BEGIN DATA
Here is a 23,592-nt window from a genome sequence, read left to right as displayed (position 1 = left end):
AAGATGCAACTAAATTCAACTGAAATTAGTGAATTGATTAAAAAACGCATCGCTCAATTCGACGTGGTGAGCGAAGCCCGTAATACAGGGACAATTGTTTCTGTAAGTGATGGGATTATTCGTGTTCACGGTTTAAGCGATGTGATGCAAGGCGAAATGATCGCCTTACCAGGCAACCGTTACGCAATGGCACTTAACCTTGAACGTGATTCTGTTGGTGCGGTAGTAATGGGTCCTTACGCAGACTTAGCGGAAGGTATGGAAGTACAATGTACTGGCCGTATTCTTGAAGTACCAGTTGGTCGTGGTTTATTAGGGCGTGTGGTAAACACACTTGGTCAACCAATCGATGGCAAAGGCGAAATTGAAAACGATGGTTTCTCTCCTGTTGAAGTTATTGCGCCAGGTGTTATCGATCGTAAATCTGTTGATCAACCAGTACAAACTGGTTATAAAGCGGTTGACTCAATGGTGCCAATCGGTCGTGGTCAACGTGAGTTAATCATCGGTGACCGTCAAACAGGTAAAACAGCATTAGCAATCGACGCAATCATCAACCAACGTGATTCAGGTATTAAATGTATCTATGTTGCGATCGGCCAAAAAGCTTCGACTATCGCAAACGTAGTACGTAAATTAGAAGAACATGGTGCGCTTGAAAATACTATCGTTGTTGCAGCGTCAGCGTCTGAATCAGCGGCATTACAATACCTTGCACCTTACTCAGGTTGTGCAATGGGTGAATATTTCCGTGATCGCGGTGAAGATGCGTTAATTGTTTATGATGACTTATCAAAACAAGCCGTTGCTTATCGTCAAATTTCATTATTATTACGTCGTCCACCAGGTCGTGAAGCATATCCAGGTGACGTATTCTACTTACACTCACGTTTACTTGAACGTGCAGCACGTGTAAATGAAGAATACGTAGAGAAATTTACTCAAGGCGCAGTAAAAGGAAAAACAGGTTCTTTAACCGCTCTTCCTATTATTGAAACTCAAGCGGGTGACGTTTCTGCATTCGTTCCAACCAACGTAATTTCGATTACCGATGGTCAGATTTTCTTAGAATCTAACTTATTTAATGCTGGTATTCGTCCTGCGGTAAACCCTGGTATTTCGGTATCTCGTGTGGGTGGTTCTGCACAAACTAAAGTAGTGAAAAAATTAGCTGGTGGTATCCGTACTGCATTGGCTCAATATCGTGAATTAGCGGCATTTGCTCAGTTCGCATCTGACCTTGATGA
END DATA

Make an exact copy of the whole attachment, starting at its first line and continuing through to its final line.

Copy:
Here is a 23,592-nt window from a genome sequence, read left to right as displayed (position 1 = left end):
AAGATGCAACTAAATTCAACTGAAATTAGTGAATTGATTAAAAAACGCATCGCTCAATTCGACGTGGTGAGCGAAGCCCGTAATACAGGGACAATTGTTTCTGTAAGTGATGGGATTATTCGTGTTCACGGTTTAAGCGATGTGATGCAAGGCGAAATGATCGCCTTACCAGGCAACCGTTACGCAATGGCACTTAACCTTGAACGTGATTCTGTTGGTGCGGTAGTAATGGGTCCTTACGCAGACTTAGCGGAAGGTATGGAAGTACAATGTACTGGCCGTATTCTTGAAGTACCAGTTGGTCGTGGTTTATTAGGGCGTGTGGTAAACACACTTGGTCAACCAATCGATGGCAAAGGCGAAATTGAAAACGATGGTTTCTCTCCTGTTGAAGTTATTGCGCCAGGTGTTATCGATCGTAAATCTGTTGATCAACCAGTACAAACTGGTTATAAAGCGGTTGACTCAATGGTGCCAATCGGTCGTGGTCAACGTGAGTTAATCATCGGTGACCGTCAAACAGGTAAAACAGCATTAGCAATCGACGCAATCATCAACCAACGTGATTCAGGTATTAAATGTATCTATGTTGCGATCGGCCAAAAAGCTTCGACTATCGCAAACGTAGTACGTAAATTAGAAGAACATGGTGCGCTTGAAAATACTATCGTTGTTGCAGCGTCAGCGTCTGAATCAGCGGCATTACAATACCTTGCACCTTACTCAGGTTGTGCAATGGGTGAATATTTCCGTGATCGCGGTGAAGATGCGTTAATTGTTTATGATGACTTATCAAAACAAGCCGTTGCTTATCGTCAAATTTCATTATTATTACGTCGTCCACCAGGTCGTGAAGCATATCCAGGTGACGTATTCTACTTACACTCACGTTTACTTGAACGTGCAGCACGTGTAAATGAAGAATACGTAGAGAAATTTACTCAAGGCGCAGTAAAAGGAAAAACAGGTTCTTTAACCGCTCTTCCTATTATTGAAACTCAAGCGGGTGACGTTTCTGCATTCGTTCCAACCAACGTAATTTCGATTACCGATGGTCAGATTTTCTTAGAATCTAACTTATTTAATGCTGGTATTCGTCCTGCGGTAAACCCTGGTATTTCGGTATCTCGTGTGGGTGGTTCTGCACAAACTAAAGTAGTGAAAAAATTAGCTGGTGGTATCCGTACTGCATTGGCTCAATATCGTGAATTAGCGGCATTTGCTCAGTTCGCATCTGACCTTGATGA